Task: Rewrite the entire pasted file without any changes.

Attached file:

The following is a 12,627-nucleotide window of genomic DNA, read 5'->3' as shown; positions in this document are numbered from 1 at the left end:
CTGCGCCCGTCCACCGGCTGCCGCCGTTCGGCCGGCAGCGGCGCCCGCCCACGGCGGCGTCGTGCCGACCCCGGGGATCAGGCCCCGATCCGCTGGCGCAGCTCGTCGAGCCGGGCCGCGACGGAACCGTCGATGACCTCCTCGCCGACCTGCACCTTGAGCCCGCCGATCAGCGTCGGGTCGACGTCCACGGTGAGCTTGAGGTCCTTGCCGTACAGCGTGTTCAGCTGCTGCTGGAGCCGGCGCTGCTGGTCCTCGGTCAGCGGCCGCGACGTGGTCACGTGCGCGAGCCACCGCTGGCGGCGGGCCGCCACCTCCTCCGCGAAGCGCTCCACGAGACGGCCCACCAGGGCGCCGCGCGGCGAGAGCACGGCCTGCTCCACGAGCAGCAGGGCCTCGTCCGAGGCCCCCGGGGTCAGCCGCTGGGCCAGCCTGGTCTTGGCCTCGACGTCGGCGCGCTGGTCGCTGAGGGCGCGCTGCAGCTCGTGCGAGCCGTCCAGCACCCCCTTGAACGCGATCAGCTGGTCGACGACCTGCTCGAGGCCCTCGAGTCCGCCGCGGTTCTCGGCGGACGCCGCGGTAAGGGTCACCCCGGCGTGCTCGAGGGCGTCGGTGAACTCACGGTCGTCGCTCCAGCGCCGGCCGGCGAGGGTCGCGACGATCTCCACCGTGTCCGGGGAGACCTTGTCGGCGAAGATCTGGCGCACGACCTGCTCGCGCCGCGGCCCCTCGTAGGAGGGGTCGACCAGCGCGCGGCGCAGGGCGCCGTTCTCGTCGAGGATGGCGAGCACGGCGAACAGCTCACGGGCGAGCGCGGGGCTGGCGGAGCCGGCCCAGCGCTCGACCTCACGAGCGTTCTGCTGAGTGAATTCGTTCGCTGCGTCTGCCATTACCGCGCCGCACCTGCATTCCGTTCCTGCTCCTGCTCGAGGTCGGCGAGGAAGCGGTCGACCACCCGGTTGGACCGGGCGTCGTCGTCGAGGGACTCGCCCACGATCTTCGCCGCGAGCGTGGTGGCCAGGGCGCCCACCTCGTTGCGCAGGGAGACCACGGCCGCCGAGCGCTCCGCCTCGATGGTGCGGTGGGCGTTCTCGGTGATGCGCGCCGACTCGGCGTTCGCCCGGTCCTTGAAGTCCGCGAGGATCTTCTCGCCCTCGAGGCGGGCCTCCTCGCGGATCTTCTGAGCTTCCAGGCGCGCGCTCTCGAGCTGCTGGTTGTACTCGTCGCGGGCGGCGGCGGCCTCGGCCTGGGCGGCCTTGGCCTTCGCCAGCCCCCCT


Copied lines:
The following is a 12,627-nucleotide window of genomic DNA, read 5'->3' as shown; positions in this document are numbered from 1 at the left end:
CTGCGCCCGTCCACCGGCTGCCGCCGTTCGGCCGGCAGCGGCGCCCGCCCACGGCGGCGTCGTGCCGACCCCGGGGATCAGGCCCCGATCCGCTGGCGCAGCTCGTCGAGCCGGGCCGCGACGGAACCGTCGATGACCTCCTCGCCGACCTGCACCTTGAGCCCGCCGATCAGCGTCGGGTCGACGTCCACGGTGAGCTTGAGGTCCTTGCCGTACAGCGTGTTCAGCTGCTGCTGGAGCCGGCGCTGCTGGTCCTCGGTCAGCGGCCGCGACGTGGTCACGTGCGCGAGCCACCGCTGGCGGCGGGCCGCCACCTCCTCCGCGAAGCGCTCCACGAGACGGCCCACCAGGGCGCCGCGCGGCGAGAGCACGGCCTGCTCCACGAGCAGCAGGGCCTCGTCCGAGGCCCCCGGGGTCAGCCGCTGGGCCAGCCTGGTCTTGGCCTCGACGTCGGCGCGCTGGTCGCTGAGGGCGCGCTGCAGCTCGTGCGAGCCGTCCAGCACCCCCTTGAACGCGATCAGCTGGTCGACGACCTGCTCGAGGCCCTCGAGTCCGCCGCGGTTCTCGGCGGACGCCGCGGTAAGGGTCACCCCGGCGTGCTCGAGGGCGTCGGTGAACTCACGGTCGTCGCTCCAGCGCCGGCCGGCGAGGGTCGCGACGATCTCCACCGTGTCCGGGGAGACCTTGTCGGCGAAGATCTGGCGCACGACCTGCTCGCGCCGCGGCCCCTCGTAGGAGGGGTCGACCAGCGCGCGGCGCAGGGCGCCGTTCTCGTCGAGGATGGCGAGCACGGCGAACAGCTCACGGGCGAGCGCGGGGCTGGCGGAGCCGGCCCAGCGCTCGACCTCACGAGCGTTCTGCTGAGTGAATTCGTTCGCTGCGTCTGCCATTACCGCGCCGCACCTGCATTCCGTTCCTGCTCCTGCTCGAGGTCGGCGAGGAAGCGGTCGACCACCCGGTTGGACCGGGCGTCGTCGTCGAGGGACTCGCCCACGATCTTCGCCGCGAGCGTGGTGGCCAGGGCGCCCACCTCGTTGCGCAGGGAGACCACGGCCGCCGAGCGCTCCGCCTCGATGGTGCGGTGGGCGTTCTCGGTGATGCGCGCCGACTCGGCGTTCGCCCGGTCCTTGAAGTCCGCGAGGATCTTCTCGCCCTCGAGGCGGGCCTCCTCGCGGATCTTCTGAGCTTCCAGGCGCGCGCTCTCGAGCTGCTGGTTGTACTCGTCGCGGGCGGCGGCGGCCTCGGCCTGGGCGGCCTTGGCCTTCGCCAGCCCCCCT